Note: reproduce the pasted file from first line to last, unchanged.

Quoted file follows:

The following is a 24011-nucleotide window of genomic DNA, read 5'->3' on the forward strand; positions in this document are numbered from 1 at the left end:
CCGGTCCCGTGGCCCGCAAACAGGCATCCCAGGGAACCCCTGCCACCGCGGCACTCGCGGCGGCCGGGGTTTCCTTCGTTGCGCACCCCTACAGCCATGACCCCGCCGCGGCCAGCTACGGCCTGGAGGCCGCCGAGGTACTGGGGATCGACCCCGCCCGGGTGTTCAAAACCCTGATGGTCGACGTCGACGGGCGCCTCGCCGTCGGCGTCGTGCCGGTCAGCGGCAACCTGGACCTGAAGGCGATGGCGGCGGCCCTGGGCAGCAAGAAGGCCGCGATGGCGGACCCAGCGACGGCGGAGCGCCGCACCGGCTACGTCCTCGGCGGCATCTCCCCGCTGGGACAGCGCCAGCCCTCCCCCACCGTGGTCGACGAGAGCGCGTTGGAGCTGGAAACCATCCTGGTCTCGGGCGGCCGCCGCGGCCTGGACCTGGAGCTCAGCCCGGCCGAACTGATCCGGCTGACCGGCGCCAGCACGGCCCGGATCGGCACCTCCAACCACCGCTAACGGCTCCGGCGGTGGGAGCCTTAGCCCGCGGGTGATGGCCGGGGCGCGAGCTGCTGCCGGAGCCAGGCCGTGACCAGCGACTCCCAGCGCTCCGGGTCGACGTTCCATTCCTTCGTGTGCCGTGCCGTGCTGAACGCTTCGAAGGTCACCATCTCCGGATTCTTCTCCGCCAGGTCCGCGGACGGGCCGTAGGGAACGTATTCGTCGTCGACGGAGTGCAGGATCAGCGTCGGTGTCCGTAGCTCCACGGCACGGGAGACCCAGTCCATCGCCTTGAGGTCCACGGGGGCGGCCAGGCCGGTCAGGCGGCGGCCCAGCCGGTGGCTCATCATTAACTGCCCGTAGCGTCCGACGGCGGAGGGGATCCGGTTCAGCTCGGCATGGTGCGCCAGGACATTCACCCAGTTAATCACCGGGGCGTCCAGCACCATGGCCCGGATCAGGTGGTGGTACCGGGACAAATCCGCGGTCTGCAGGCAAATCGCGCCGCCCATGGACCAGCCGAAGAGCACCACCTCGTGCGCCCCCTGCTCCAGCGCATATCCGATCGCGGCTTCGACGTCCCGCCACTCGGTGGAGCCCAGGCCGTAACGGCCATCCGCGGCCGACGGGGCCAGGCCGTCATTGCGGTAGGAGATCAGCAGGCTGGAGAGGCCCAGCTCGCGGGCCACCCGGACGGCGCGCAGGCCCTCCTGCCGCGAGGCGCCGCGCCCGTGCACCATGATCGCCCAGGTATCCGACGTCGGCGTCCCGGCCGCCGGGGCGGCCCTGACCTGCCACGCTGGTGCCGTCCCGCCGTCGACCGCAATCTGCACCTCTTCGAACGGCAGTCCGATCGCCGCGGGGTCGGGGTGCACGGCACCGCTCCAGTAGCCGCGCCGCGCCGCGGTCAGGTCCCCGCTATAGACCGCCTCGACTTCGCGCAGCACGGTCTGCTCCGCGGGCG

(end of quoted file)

The following is a 24011-nucleotide window of genomic DNA, read 5'->3' on the forward strand; positions in this document are numbered from 1 at the left end:
CCGGTCCCGTGGCCCGCAAACAGGCATCCCAGGGAACCCCTGCCACCGCGGCACTCGCGGCGGCCGGGGTTTCCTTCGTTGCGCACCCCTACAGCCATGACCCCGCCGCGGCCAGCTACGGCCTGGAGGCCGCCGAGGTACTGGGGATCGACCCCGCCCGGGTGTTCAAAACCCTGATGGTCGACGTCGACGGGCGCCTCGCCGTCGGCGTCGTGCCGGTCAGCGGCAACCTGGACCTGAAGGCGATGGCGGCGGCCCTGGGCAGCAAGAAGGCCGCGATGGCGGACCCAGCGACGGCGGAGCGCCGCACCGGCTACGTCCTCGGCGGCATCTCCCCGCTGGGACAGCGCCAGCCCTCCCCCACCGTGGTCGACGAGAGCGCGTTGGAGCTGGAAACCATCCTGGTCTCGGGCGGCCGCCGCGGCCTGGACCTGGAGCTCAGCCCGGCCGAACTGATCCGGCTGACCGGCGCCAGCACGGCCCGGATCGGCACCTCCAACCACCGCTAACGGCTCCGGCGGTGGGAGCCTTAGCCCGCGGGTGATGGCCGGGGCGCGAGCTGCTGCCGGAGCCAGGCCGTGACCAGCGACTCCCAGCGCTCCGGGTCGACGTTCCATTCCTTCGTGTGCCGTGCCGTGCTGAACGCTTCGAAGGTCACCATCTCCGGATTCTTCTCCGCCAGGTCCGCGGACGGGCCGTAGGGAACGTATTCGTCGTCGACGGAGTGCAGGATCAGCGTCGGTGTCCGTAGCTCCACGGCACGGGAGACCCAGTCCATCGCCTTGAGGTCCACGGGGGCGGCCAGGCCGGTCAGGCGGCGGCCCAGCCGGTGGCTCATCATTAACTGCCCGTAGCGTCCGACGGCGGAGGGGATCCGGTTCAGCTCGGCATGGTGCGCCAGGACATTCACCCAGTTAATCACCGGGGCGTCCAGCACCATGGCCCGGATCAGGTGGTGGTACCGGGACAAATCCGCGGTCTGCAGGCAAATCGCGCCGCCCATGGACCAGCCGAAGAGCACCACCTCGTGCGCCCCCTGCTCCAGCGCATATCCGATCGCGGCTTCGACGTCCCGCCACTCGGTGGAGCCCAGGCCGTAACGGCCATCCGCGGCCGACGGGGCCAGGCCGTCATTGCGGTAGGAGATCAGCAGGCTGGAGAGGCCCAGCTCGCGGGCCACCCGGACGGCGCGCAGGCCCTCCTGCCGCGAGGCGCCGCGCCCGTGCACCATGATCGCCCAGGTATCCGACGTCGGCGTCCCGGCCGCCGGGGCGGCCCTGACCTGCCACGCTGGTGCCGTCCCGCCGTCGACCGCAATCTGCACCTCTTCGAACGGCAGTCCGATCGCCGCGGGGTCGGGGTGCACGGCACCGCTCCAGTAGCCGCGCCGCGCCGCGGTCAGGTCCCCGCTATAGACCGCCTCGACTTCGCGCAGCACGGTCTGCTCCGCGGGCG